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Old 03-27-2012, 02:18 PM   #21 (permalink)
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I don't know about elsewhere, but in my state it is illegal for a groomer to administer any type of medication—ever. If a dog needs medication/sedation, it must be given by the owner of the dog before an appointment, or by a licensed vet. I wouldn't even give a dog rescue remedy myself, I'd make the owner do it.

Even so, I still ardently advocate sedation be only used for grooming under a vet's direct supervision. I wish the law was revised to include that, but pet safety regulations are always back-burnered until something bad happens.

The dog in question that caused me so much stress 14 years ago was given ten times the proper dose for a dog his size by his idiot of an owner, and it was a type of sedative that should never be used for grooming as it alters a dog's ability to regulate its body temperature—obviously a huge problem when washing and drying (he collapsed while being dried with no heat). I've long since forgotten what kind it was, but I believe it was a sedative she'd been prescribed for his thunderstorm anxiety. And after the vet brought him back literally from being dead and she came back (hours later, you'd think being told her dog was involved in an emergency and was at the vet would be cause for a rush), she had the gall to say, "Oh! Well, he's fine now! Can't you finish his haircut?" I would have backhanded her, had I been close enough, but I just walked into the back while my boss explained to this moron that her dog just survived a freaking miracle and she should be grateful she could take him home to recover. It only shows me that owners cannot be allowed to judge for themselves whether a dog needs to be sedated or not. For all I know this idiot was using her dog's meds herself. Sadly, a lot of pet owners are not nearly as thoughtful and educated as people on this forum.

Dogs can die from sedatives. People die from using them improperly on a regular basis. I just wish people would use their brains and connect these things together.
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Old 03-27-2012, 02:38 PM   #22 (permalink)
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Quote:
Originally Posted by tokipoke View Post
Groomers aren't dog trainers, sometimes we don't have time to work through deep-seeded issues, BUT I think all groomers should be patient and have a gentle approach to fearful dogs.
Yes, I agree. It is up to the owner to develop a relationship with the groomer & discuss any issues & the ameliorating steps. It is up to the owner to train the dog & the groomer to support said training
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Old 03-27-2012, 02:46 PM   #23 (permalink)
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Kloliver;: you summed that up so nicely!
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Old 03-27-2012, 02:50 PM   #24 (permalink)
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Ladywolfe:
I'm not a groomer--just a home groomer--but I read your post and shook my head (knowingly). I had the same problem with my rescue stud dog, Merlin! He thrashed, a wild look in his eyes as he tried to back off the table.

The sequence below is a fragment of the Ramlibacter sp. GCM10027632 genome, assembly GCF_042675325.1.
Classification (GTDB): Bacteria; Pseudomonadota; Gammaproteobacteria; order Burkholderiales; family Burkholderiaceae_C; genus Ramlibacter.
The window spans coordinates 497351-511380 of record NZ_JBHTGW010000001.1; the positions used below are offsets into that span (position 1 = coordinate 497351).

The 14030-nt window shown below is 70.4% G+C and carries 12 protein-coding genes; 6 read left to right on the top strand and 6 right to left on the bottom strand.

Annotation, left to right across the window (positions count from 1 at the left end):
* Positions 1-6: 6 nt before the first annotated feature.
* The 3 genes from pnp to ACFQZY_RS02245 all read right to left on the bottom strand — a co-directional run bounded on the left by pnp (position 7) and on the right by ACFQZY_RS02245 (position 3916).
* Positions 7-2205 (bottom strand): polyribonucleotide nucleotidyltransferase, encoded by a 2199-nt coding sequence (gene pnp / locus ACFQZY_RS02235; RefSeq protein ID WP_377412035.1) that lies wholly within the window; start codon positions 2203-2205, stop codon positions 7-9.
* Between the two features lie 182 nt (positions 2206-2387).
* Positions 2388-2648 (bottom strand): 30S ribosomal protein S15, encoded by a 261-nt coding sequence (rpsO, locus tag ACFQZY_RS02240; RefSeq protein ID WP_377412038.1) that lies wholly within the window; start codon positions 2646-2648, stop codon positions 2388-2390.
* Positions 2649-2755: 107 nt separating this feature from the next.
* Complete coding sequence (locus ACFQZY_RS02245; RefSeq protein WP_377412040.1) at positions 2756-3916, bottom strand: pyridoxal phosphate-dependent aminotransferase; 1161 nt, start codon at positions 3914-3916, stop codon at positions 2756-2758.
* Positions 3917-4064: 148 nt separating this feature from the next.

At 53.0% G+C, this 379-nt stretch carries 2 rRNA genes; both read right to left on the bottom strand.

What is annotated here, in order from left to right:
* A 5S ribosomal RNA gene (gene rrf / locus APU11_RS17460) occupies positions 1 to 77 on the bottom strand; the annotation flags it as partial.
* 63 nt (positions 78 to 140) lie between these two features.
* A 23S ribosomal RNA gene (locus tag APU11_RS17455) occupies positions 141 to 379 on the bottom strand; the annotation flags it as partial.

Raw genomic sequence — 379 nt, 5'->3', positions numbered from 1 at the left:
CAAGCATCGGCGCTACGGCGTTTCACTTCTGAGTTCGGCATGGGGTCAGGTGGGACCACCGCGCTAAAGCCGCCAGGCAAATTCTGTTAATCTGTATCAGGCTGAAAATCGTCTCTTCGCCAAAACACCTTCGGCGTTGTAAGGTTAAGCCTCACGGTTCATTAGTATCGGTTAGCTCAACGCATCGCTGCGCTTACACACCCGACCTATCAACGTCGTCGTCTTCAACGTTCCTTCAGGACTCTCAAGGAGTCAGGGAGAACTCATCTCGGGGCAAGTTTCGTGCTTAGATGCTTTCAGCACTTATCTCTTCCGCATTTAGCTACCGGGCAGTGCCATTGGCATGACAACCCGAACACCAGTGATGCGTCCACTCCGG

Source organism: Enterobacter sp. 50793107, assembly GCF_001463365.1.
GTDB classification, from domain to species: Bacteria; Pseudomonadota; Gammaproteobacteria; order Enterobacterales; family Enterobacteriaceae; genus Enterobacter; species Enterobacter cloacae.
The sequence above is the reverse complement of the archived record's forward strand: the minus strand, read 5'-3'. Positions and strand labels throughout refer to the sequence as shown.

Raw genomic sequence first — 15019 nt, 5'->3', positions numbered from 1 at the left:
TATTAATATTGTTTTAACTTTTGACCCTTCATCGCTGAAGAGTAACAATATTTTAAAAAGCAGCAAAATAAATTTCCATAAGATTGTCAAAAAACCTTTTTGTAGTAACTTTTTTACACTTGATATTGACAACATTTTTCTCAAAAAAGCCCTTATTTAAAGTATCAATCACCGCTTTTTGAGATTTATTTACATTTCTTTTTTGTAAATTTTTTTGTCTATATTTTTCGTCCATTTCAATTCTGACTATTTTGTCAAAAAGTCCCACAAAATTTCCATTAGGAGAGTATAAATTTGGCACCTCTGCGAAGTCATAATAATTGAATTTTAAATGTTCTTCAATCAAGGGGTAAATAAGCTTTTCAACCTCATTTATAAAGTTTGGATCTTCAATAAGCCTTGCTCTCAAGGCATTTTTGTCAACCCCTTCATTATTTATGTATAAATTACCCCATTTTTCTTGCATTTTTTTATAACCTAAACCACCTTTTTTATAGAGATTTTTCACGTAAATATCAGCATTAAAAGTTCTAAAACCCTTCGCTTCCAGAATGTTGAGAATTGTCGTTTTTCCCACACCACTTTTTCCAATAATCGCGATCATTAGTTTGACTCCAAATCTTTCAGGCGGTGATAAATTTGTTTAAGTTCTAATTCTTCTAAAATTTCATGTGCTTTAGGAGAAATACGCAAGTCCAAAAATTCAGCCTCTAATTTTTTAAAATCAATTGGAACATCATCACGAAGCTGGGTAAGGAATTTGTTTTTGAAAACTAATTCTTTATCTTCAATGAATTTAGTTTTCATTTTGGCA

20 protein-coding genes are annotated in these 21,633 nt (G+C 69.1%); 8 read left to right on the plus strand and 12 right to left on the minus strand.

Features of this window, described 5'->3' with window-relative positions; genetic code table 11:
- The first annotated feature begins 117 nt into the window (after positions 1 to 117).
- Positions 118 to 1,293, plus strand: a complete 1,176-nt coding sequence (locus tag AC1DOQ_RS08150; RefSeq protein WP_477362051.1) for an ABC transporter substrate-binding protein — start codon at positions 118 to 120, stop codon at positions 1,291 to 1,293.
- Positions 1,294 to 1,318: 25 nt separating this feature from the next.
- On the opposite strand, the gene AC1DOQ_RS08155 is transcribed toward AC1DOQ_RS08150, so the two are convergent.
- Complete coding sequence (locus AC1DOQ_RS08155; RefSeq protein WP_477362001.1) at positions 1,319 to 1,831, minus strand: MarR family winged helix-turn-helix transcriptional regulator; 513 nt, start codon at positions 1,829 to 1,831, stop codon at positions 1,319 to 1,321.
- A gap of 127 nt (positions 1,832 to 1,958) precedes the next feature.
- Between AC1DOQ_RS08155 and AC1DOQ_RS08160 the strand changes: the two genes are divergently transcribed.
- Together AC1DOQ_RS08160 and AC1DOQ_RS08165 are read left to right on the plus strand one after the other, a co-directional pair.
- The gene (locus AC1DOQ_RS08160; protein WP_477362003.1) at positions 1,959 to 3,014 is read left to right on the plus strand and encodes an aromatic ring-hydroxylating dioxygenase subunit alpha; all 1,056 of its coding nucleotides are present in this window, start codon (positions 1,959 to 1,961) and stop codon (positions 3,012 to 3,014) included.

Here's what worked for me. I didn't try to groom him for couple of weeks or so but instead just brushed him out daily and focused on our other training. Then, I bought a cordless/quiet clipper, the Wahl Moser Arco SE.

Guess what happened when I finally pulled out those clippers to groom him? He struggled a few times but he allowed me to clip his face. I gave him lots of breaks and lots of chicken.

So, in short, Merlin probably didn't trust me all that much when he first joined the pack and understandably so. His entire life changed overnight. He went from a stud dog essentially living in an outdoor kennel to a pampered house poodle.

He's now my easiest groom and in fact, he loves the attention. So my advice is to give Oliver some time and work on bonding with him. Brush him out daily and introduce him to the clippers in a non-threatening way (set them on the grooming table while you brush him). Run a brush over his face (a soft one) to get him used to the feel, etc.

The natural calming agents are great too--I used Rescue Remedy and another one on my senior rescue MPOO who was scared of clippers too with good results.

Here's my thread and a pic of Merlin with his face shaved:
When the Clippers are 'The Instrument of Doom'
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Old 03-27-2012, 03:18 PM   #25 (permalink)
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Quote:
Originally Posted by Ladywolfe View Post
Kloliver;: you summed that up so nicely!
Too funny (& ironic as we're debating sedation)

I've had a stubborn migraine for the past coupla & a few hrs ago I went cocktail on it's a$$. 1 tylenol + 1 benadryl + 1 OTC muscle relaxer (What?!? I'm Canadian.) 2 hrs ago, I was wondering if my fingertips wld go completely numb instead of just partially & wondered if I was getting rambly in other posts. Did I just overshare?
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Old 03-27-2012, 03:26 PM   #26 (permalink)
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Quote:
Originally Posted by liljaker View Post
Really was just asking if anyone would sedate a dog brought in to be groomed without the owner knowing about it -- basically. And never would have thought about it if I had not had that conversation with Stacy, my groomer, many years ago -- I just never thought about it, since I only thought about my grooming experiences; but when someone started this thread, I was just curious, that's all.
As far as I know, the owner is always consulted first. After all, they are the ones who have to pay for everything, and sedation isn't necessarily cheap.
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Old 03-27-2012, 05:38 PM   #27 (permalink)
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Quote:
Originally Posted by liljaker View Post